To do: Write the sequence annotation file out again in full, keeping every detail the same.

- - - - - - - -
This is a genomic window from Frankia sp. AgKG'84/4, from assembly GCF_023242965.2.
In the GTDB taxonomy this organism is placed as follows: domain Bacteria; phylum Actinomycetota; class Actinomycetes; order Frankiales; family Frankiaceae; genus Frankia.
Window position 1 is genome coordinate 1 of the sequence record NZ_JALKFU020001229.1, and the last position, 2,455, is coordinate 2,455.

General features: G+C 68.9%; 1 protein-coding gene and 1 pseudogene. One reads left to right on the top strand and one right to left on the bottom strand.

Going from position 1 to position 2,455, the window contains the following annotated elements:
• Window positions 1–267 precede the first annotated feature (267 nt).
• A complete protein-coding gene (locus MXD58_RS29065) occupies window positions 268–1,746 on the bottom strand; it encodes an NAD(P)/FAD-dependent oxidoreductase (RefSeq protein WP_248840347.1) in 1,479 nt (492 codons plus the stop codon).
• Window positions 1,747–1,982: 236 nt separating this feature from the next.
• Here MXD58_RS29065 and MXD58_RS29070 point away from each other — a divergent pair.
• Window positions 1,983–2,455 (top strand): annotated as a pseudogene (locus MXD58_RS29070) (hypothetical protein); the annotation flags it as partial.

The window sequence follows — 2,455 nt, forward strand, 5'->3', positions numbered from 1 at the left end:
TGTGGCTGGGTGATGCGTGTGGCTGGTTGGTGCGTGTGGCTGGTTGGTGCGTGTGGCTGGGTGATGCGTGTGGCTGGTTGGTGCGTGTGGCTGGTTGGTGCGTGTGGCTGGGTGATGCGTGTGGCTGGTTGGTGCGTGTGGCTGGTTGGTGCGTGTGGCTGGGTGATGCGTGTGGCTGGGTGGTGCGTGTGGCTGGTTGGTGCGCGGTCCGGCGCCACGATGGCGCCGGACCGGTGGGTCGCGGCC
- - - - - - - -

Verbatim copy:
This is a genomic window from Frankia sp. AgKG'84/4, from assembly GCF_023242965.2.
In the GTDB taxonomy this organism is placed as follows: domain Bacteria; phylum Actinomycetota; class Actinomycetes; order Frankiales; family Frankiaceae; genus Frankia.
Window position 1 is genome coordinate 1 of the sequence record NZ_JALKFU020001229.1, and the last position, 2,455, is coordinate 2,455.

General features: G+C 68.9%; 1 protein-coding gene and 1 pseudogene. One reads left to right on the top strand and one right to left on the bottom strand.

Going from position 1 to position 2,455, the window contains the following annotated elements:
• Window positions 1–267 precede the first annotated feature (267 nt).
• A complete protein-coding gene (locus MXD58_RS29065) occupies window positions 268–1,746 on the bottom strand; it encodes an NAD(P)/FAD-dependent oxidoreductase (RefSeq protein WP_248840347.1) in 1,479 nt (492 codons plus the stop codon).
• Window positions 1,747–1,982: 236 nt separating this feature from the next.
• Here MXD58_RS29065 and MXD58_RS29070 point away from each other — a divergent pair.
• Window positions 1,983–2,455 (top strand): annotated as a pseudogene (locus MXD58_RS29070) (hypothetical protein); the annotation flags it as partial.

The window sequence follows — 2,455 nt, forward strand, 5'->3', positions numbered from 1 at the left end:
TGTGGCTGGGTGATGCGTGTGGCTGGTTGGTGCGTGTGGCTGGTTGGTGCGTGTGGCTGGGTGATGCGTGTGGCTGGTTGGTGCGTGTGGCTGGTTGGTGCGTGTGGCTGGGTGATGCGTGTGGCTGGTTGGTGCGTGTGGCTGGTTGGTGCGTGTGGCTGGGTGATGCGTGTGGCTGGGTGGTGCGTGTGGCTGGTTGGTGCGCGGTCCGGCGCCACGATGGCGCCGGACCGGTGGGTCGCGGCC